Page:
In vivo glucose biosensors have the potential to greatly improve the way diabetics manage their disease. Unfortunately, such devices do not function as intended, that is, reliably, after implantation due to inflammation and encapsulation due to the "foreign body response.” The Schoenfisch Group has for the last decade researched the benefits of materials that release nitric oxide, NO, to mitigate the foreign body response. In an article published in Analytical Chemistry, they describe the analytical performance benefits of a NO-releasing glucose biosensor percutaneously implanted in a swine model.

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Needle-type glucose biosensors were modified with NO-releasing polyurethane coatings designed to release similar total amounts of NO for either rapid or slower durations, and remain functional as outer glucose sensor membranes. Relative to controls, NO-releasing sensors were characterized with improved numerical accuracy on days one and three.

The clinical accuracy and sensitivity of rapid NO-releasing sensors were superior to control and slower NO-releasing sensors at both one and three days after implantation. In contrast, the slower/extended NO-releasing sensors were characterized by shorter sensor lag times in response to intravenous glucose tolerance tests versus burst NO-releasing and control sensors. Collectively, these results highlight the great potential for NO release to enhance the analytical utility of in vivo glucose biosensors. Initial results also suggest that this analytical performance benefit is dependent on the NO-release duration.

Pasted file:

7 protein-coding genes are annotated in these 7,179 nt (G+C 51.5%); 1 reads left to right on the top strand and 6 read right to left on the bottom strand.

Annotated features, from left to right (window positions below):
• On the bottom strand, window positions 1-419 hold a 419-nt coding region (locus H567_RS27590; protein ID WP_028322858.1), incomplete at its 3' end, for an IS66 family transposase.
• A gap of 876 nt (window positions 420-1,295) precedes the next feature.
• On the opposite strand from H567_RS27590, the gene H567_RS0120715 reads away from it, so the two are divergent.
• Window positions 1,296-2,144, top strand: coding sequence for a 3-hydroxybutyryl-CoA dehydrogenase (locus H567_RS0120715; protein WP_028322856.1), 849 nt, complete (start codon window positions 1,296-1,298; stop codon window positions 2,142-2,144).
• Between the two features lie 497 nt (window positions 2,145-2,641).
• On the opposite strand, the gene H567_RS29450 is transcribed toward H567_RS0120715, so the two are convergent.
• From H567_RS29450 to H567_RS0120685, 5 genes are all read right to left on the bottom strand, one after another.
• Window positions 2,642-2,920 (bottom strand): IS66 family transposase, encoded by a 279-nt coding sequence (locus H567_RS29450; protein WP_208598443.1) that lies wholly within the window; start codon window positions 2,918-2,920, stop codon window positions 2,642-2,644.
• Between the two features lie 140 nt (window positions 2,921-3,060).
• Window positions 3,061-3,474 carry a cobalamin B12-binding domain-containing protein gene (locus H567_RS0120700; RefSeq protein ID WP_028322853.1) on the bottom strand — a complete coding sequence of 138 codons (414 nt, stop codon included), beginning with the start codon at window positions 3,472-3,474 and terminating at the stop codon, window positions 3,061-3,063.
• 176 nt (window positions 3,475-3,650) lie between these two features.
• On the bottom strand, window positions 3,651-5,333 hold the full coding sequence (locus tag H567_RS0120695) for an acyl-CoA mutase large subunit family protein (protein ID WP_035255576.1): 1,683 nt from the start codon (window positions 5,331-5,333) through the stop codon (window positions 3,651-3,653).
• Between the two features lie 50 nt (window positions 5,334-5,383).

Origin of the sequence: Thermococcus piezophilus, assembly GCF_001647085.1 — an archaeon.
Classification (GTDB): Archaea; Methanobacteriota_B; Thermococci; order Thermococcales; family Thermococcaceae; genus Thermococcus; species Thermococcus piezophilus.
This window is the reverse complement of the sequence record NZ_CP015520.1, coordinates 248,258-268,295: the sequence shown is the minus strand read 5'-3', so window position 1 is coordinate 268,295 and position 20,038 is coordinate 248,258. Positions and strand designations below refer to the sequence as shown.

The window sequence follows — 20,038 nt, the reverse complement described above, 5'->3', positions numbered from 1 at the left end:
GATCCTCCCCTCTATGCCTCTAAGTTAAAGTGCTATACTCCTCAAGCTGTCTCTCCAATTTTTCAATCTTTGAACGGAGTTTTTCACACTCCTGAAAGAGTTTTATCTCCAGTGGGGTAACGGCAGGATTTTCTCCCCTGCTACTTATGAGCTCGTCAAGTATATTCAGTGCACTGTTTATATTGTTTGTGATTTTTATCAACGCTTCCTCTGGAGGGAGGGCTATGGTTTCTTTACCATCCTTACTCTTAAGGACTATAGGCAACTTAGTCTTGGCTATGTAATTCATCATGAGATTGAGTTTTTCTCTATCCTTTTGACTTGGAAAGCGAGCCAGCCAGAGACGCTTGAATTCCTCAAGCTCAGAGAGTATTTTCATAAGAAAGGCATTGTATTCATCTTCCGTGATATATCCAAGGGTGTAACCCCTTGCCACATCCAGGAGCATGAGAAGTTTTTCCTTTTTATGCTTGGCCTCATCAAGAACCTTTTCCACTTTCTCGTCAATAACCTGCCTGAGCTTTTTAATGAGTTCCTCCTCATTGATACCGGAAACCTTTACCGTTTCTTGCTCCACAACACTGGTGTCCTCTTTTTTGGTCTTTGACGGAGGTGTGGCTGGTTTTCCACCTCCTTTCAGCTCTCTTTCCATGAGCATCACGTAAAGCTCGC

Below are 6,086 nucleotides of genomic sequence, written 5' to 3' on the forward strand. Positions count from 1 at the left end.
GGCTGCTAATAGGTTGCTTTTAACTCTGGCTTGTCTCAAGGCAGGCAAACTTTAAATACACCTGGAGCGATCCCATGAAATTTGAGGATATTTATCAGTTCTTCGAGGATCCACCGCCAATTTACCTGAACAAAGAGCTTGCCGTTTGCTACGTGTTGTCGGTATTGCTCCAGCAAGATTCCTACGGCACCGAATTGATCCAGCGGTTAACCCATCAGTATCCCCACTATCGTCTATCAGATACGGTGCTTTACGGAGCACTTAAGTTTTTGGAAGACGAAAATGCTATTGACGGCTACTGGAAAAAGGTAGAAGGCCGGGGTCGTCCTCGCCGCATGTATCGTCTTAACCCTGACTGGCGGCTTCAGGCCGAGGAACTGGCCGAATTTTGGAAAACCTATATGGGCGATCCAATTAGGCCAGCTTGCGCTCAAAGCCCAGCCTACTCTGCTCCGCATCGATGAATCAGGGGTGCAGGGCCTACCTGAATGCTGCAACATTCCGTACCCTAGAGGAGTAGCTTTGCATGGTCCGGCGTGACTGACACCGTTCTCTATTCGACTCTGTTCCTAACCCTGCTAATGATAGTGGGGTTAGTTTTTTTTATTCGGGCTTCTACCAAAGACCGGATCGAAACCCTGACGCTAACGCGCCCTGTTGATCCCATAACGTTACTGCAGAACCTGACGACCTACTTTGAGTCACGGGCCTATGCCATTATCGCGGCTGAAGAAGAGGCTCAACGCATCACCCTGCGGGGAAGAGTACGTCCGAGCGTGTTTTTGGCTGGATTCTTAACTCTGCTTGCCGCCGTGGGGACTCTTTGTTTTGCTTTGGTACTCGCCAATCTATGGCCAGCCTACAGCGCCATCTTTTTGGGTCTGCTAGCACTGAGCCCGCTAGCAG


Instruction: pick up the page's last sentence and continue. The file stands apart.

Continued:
Immobilization of Lambda Exonuclease

The process of immobilizing enzymes onto solid supports for bioreactions has some compelling advantages compared to their solution-based counterpart including the facile separation of enzyme from products, elimination of enzyme autodigestion, and increased enzyme stability and activity. Researchers in the Soper Group, published in Analytical Chemistry report the immobilization of λ-exonuclease onto poly(methylmethacrylate) (PMMA) micropillars populated within a microfluidic device for the on-chip digestion of double-stranded DNA.

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The group's results suggest that the efficiency for the catalysis of dsDNA digestion using λ-exonuclease, including its processivity and reaction rate, were higher when the enzyme was attached to a solid support compared to the free solution digestion. The results from this work will have important ramifications in new single-molecule DNA sequencing strategies that employ free mononucleotide identification.